Study to determine if wildlife bridges, tunnels effective

Published: Dec. 2, 2015 at 8:35 PM MST|Updated: Jan. 27, 2016 at 10:44 PM MST
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TUCSON, AZ (Tucson News Now) - Several groups will combine forces and funds for a study that will determine whether the wildlife bridges and tunnels in the Sonoran Desert work.

It will be a three-year, $400,000 study with the costs shared by the Arizona Game and Fish Department, the Regional Transportation Authority and the Sky Island Alliance.

The RTA has already spent and or committed $23 million for bridges and overpasses from voter-approved funds of $45 million in 2006.

"We've done this based on sound science," said Jim DeGrood the transportation director for the RTA. "But people are going to continue to have questions about the validity of those expenditures."

The Department of Transportation is spending an estimated $11 million for an animal overpass on State Route 77 near Catalina.

It will connect the wildlife corridor from the Catalinas to the Tortolitas.

The study will determine its value to animals and humans, although putting a dollar value is difficult.

"If we don't monitor the connectivity across those roadways, the species are doomed to decline, become extirpated and leave the area completely," said Scott Sprague of the AZGFD.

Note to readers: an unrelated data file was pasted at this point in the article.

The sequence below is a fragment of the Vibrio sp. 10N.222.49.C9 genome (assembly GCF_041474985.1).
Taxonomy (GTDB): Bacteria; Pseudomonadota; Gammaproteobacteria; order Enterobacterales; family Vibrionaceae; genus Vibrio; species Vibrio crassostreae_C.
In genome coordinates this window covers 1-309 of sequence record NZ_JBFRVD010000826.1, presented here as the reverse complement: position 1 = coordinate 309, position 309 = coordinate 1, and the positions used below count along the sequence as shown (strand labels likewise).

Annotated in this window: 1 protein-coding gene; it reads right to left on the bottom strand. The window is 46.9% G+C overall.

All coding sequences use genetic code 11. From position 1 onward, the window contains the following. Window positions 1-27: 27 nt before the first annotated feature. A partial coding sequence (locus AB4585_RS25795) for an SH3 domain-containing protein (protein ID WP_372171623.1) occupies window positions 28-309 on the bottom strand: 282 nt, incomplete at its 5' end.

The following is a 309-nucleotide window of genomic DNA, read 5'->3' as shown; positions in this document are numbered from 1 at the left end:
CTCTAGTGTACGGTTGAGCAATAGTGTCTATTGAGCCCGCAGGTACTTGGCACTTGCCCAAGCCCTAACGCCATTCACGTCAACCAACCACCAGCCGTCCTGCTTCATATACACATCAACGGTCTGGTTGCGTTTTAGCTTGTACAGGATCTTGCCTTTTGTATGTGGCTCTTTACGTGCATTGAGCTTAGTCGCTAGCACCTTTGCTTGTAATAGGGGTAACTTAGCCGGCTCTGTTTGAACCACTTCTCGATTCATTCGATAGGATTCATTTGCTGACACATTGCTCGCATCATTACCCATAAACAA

There are other bridges built in northern Arizona for bighorn sheep, elk and deer.

The wildlife service has video to prove those animals use the bridges to traverse the roadways.

This is a first for the Sonoran Desert, however.

The species are different and it isn't known whether javelina, mountain lions or other species will follow the same pattern.

There has been some reason for optimism.

There are examples of the desert tortoise, which is endangered, using the underpasses even before they are complete.

"There's a lot of concern about how much money is spent on these things and they're not small investments," Sprague said.

It goes above the value to animals, he added.

"We've seen a tremendous reduction in vehicle collisions in places where they have gone in," Sprague said.

He said studies show a reduction from 80 percent to 97 percent in those areas.

For the RTA, it has another $22 million to spend, but before it does, it believes voters want some accountability.

"We have to be able to demonstrate, prove and show, up or down, that this investment is working or not before we go forward with additional ones," DeGrood said.

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